The location the printer will be kept in is more complicated than you might expect. Lets start by looking at the cost and seeing how this will affect the decision.

The Ultimaker 2+ extended costs NZ$5060  / £2200  / US$3000. This is a lot of money for a school in one hit. However, if you factor in use over time it becomes very cost effective- if the printer is being used regularly. If it is hidden away and only used a few times a year then it becomes a white elephant.

There is the argument that it is not a good idea to place an object that valuable in an area where students are. There is too much risk that the printer will be damaged. The recommendation then is to lock the printer in a secure area. I have heard of one school that has created a reprographics area where the 2D and 3D printing takes place. There is a 2D and 3D printing technician that ensures the printing is completed.

This is not a good model to follow. Students need to see the printing happening. It’s a fascinating process and can also stimulate ideas. Hiding the machines also distances the printer from the staff. If something is not effectively in-your-face it’ll be much easier to forget or miss opportunites for using it. It’ll also lead to a culture of staff not needing to know the how and why behind the printing. It’s like the mess we have today with schools having had a few generations through school not being taught how to program only how to interact with applications themselves. We need to remove the mystical side of technology.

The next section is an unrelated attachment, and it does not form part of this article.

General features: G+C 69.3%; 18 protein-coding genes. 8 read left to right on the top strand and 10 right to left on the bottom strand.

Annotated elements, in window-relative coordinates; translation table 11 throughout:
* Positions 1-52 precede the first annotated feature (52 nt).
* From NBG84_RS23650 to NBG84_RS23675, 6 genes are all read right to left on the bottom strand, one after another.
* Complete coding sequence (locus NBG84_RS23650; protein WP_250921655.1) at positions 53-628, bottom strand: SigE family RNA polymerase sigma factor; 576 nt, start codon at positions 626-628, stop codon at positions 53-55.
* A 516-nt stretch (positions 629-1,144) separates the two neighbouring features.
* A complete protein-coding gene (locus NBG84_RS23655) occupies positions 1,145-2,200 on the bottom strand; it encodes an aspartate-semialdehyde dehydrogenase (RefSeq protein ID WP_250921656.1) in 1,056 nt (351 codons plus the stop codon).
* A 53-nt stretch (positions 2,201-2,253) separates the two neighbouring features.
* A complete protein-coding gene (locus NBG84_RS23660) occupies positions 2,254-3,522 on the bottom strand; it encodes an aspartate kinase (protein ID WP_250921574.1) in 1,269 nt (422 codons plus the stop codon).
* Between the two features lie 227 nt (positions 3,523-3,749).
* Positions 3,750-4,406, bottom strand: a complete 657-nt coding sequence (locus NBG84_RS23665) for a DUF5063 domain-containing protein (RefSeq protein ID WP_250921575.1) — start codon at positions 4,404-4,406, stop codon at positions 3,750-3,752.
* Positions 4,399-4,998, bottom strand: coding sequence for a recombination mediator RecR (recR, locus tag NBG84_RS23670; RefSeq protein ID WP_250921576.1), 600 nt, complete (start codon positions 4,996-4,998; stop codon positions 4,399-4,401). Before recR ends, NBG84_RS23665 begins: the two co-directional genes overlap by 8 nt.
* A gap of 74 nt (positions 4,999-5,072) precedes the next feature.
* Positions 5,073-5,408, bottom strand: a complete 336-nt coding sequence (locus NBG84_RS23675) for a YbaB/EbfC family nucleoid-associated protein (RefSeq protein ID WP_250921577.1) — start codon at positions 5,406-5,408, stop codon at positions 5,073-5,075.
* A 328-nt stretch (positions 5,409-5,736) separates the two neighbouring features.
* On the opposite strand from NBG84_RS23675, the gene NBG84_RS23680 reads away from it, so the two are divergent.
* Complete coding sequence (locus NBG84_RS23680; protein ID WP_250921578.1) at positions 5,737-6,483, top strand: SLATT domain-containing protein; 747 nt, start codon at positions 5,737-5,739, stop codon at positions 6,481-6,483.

So my advice is to do what we have done and place the printer in a visible space (our ILE) between the two laboratories. This has encouraged a lot of discussion, viewing and excitement by the students and they have not interfered with it. It’s the same argument that has been used for creating green spaces, for putting fishtanks in classrooms and generally making student spaces attractive. If you show that you trust the students they are more likely to treat the spaces better. We hope the same will occur with the printer in the ILE.

Of course this does not mean throwing all caution to the wind. We still have security alarms (to prevent burglary) and we are going to be installing 24/7 cameras in the space so that if damage were to occur, we would be able to identify the culprit.

What next?

Once the printer is installed, very quickly students and staff start coming up with ideas to print. I am experimenting with the types of objects that can be printed. At the moment the use is very much creating resources that normally we would have paid someone else for. I have printed an animal cell, a chloroplast and a scale model of the moon. What we now need to do to develop how the printer can augment science lessons. That is a very exciting proposition and one where I will be sharing ideas over the coming months.





  1. Thanks for letting me use the printer to make the 3D maps. I think this technology will be a huge part of teaching Geography or any subject that requires spatial awareness and understanding of patterns and variation